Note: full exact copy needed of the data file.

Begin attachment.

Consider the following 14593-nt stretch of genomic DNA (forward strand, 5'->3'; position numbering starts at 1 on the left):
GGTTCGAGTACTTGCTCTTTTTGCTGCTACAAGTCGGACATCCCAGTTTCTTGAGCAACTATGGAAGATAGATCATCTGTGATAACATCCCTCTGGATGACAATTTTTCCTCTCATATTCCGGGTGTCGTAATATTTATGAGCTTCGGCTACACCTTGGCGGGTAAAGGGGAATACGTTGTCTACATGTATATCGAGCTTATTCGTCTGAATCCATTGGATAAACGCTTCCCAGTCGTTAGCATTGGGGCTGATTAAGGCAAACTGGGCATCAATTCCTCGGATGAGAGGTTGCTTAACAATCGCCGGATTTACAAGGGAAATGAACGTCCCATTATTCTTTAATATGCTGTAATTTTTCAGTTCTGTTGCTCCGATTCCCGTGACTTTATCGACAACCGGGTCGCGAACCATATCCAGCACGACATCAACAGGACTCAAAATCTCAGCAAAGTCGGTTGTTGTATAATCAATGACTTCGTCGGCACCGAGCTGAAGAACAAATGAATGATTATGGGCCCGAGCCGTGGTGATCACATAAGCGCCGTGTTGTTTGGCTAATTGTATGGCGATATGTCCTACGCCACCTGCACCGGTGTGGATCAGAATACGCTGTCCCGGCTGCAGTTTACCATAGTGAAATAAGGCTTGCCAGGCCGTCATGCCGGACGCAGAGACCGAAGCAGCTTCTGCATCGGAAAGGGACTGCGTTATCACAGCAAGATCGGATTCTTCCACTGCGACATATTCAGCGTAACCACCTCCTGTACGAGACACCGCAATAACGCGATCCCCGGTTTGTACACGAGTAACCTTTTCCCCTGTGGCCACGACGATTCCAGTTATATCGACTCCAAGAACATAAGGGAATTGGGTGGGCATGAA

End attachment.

Consider the following 14593-nt stretch of genomic DNA (forward strand, 5'->3'; position numbering starts at 1 on the left):
GGTTCGAGTACTTGCTCTTTTTGCTGCTACAAGTCGGACATCCCAGTTTCTTGAGCAACTATGGAAGATAGATCATCTGTGATAACATCCCTCTGGATGACAATTTTTCCTCTCATATTCCGGGTGTCGTAATATTTATGAGCTTCGGCTACACCTTGGCGGGTAAAGGGGAATACGTTGTCTACATGTATATCGAGCTTATTCGTCTGAATCCATTGGATAAACGCTTCCCAGTCGTTAGCATTGGGGCTGATTAAGGCAAACTGGGCATCAATTCCTCGGATGAGAGGTTGCTTAACAATCGCCGGATTTACAAGGGAAATGAACGTCCCATTATTCTTTAATATGCTGTAATTTTTCAGTTCTGTTGCTCCGATTCCCGTGACTTTATCGACAACCGGGTCGCGAACCATATCCAGCACGACATCAACAGGACTCAAAATCTCAGCAAAGTCGGTTGTTGTATAATCAATGACTTCGTCGGCACCGAGCTGAAGAACAAATGAATGATTATGGGCCCGAGCCGTGGTGATCACATAAGCGCCGTGTTGTTTGGCTAATTGTATGGCGATATGTCCTACGCCACCTGCACCGGTGTGGATCAGAATACGCTGTCCCGGCTGCAGTTTACCATAGTGAAATAAGGCTTGCCAGGCCGTCATGCCGGACGCAGAGACCGAAGCAGCTTCTGCATCGGAAAGGGACTGCGTTATCACAGCAAGATCGGATTCTTCCACTGCGACATATTCAGCGTAACCACCTCCTGTACGAGACACCGCAATAACGCGATCCCCGGTTTGTACACGAGTAACCTTTTCCCCTGTGGCCACGACGATTCCAGTTATATCGACTCCAAGAACATAAGGGAATTGGGTGGGCATGAA